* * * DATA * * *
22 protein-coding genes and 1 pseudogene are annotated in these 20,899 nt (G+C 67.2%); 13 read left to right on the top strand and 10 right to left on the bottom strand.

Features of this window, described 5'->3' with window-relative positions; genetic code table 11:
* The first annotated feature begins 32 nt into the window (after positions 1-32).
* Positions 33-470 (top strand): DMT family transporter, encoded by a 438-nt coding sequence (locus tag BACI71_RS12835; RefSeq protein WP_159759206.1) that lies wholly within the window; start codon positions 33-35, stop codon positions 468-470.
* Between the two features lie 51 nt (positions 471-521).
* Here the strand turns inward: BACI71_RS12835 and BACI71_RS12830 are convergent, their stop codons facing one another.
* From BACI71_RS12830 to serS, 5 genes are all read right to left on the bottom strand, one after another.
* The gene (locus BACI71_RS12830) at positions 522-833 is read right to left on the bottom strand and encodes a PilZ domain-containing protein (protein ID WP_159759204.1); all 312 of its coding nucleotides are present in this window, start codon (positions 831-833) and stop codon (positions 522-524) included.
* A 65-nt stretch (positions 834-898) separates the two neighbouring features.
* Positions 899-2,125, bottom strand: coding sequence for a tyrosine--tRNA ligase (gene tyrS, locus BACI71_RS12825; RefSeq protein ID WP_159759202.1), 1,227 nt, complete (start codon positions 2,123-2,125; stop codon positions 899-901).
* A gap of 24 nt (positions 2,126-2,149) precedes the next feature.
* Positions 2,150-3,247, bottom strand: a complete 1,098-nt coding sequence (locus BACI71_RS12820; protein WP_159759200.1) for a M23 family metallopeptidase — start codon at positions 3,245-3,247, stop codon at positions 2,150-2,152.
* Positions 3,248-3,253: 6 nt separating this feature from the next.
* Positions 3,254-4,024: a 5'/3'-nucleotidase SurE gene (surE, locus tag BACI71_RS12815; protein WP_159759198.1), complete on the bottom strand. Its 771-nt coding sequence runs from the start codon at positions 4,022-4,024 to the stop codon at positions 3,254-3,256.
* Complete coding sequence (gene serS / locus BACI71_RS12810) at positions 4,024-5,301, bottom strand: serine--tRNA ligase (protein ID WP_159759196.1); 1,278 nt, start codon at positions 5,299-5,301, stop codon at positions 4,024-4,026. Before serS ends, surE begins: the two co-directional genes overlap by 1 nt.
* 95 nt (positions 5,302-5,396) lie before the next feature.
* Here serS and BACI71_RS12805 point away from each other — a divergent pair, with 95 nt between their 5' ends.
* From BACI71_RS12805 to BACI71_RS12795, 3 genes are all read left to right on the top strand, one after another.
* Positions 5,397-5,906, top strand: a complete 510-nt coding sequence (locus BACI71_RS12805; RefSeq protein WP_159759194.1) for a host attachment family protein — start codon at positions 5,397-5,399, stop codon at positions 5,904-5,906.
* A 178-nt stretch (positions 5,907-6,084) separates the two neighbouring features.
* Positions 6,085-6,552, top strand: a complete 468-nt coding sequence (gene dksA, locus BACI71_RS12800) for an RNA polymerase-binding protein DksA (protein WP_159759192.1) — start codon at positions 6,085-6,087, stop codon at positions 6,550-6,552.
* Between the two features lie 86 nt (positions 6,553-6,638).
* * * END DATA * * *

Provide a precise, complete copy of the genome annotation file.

22 protein-coding genes and 1 pseudogene are annotated in these 20,899 nt (G+C 67.2%); 13 read left to right on the top strand and 10 right to left on the bottom strand.

Features of this window, described 5'->3' with window-relative positions; genetic code table 11:
* The first annotated feature begins 32 nt into the window (after positions 1-32).
* Positions 33-470 (top strand): DMT family transporter, encoded by a 438-nt coding sequence (locus tag BACI71_RS12835; RefSeq protein WP_159759206.1) that lies wholly within the window; start codon positions 33-35, stop codon positions 468-470.
* Between the two features lie 51 nt (positions 471-521).
* Here the strand turns inward: BACI71_RS12835 and BACI71_RS12830 are convergent, their stop codons facing one another.
* From BACI71_RS12830 to serS, 5 genes are all read right to left on the bottom strand, one after another.
* The gene (locus BACI71_RS12830) at positions 522-833 is read right to left on the bottom strand and encodes a PilZ domain-containing protein (protein ID WP_159759204.1); all 312 of its coding nucleotides are present in this window, start codon (positions 831-833) and stop codon (positions 522-524) included.
* A 65-nt stretch (positions 834-898) separates the two neighbouring features.
* Positions 899-2,125, bottom strand: coding sequence for a tyrosine--tRNA ligase (gene tyrS, locus BACI71_RS12825; RefSeq protein ID WP_159759202.1), 1,227 nt, complete (start codon positions 2,123-2,125; stop codon positions 899-901).
* A gap of 24 nt (positions 2,126-2,149) precedes the next feature.
* Positions 2,150-3,247, bottom strand: a complete 1,098-nt coding sequence (locus BACI71_RS12820; protein WP_159759200.1) for a M23 family metallopeptidase — start codon at positions 3,245-3,247, stop codon at positions 2,150-2,152.
* Positions 3,248-3,253: 6 nt separating this feature from the next.
* Positions 3,254-4,024: a 5'/3'-nucleotidase SurE gene (surE, locus tag BACI71_RS12815; protein WP_159759198.1), complete on the bottom strand. Its 771-nt coding sequence runs from the start codon at positions 4,022-4,024 to the stop codon at positions 3,254-3,256.
* Complete coding sequence (gene serS / locus BACI71_RS12810) at positions 4,024-5,301, bottom strand: serine--tRNA ligase (protein ID WP_159759196.1); 1,278 nt, start codon at positions 5,299-5,301, stop codon at positions 4,024-4,026. Before serS ends, surE begins: the two co-directional genes overlap by 1 nt.
* 95 nt (positions 5,302-5,396) lie before the next feature.
* Here serS and BACI71_RS12805 point away from each other — a divergent pair, with 95 nt between their 5' ends.
* From BACI71_RS12805 to BACI71_RS12795, 3 genes are all read left to right on the top strand, one after another.
* Positions 5,397-5,906, top strand: a complete 510-nt coding sequence (locus BACI71_RS12805; RefSeq protein WP_159759194.1) for a host attachment family protein — start codon at positions 5,397-5,399, stop codon at positions 5,904-5,906.
* A 178-nt stretch (positions 5,907-6,084) separates the two neighbouring features.
* Positions 6,085-6,552, top strand: a complete 468-nt coding sequence (gene dksA, locus BACI71_RS12800) for an RNA polymerase-binding protein DksA (protein WP_159759192.1) — start codon at positions 6,085-6,087, stop codon at positions 6,550-6,552.
* Between the two features lie 86 nt (positions 6,553-6,638).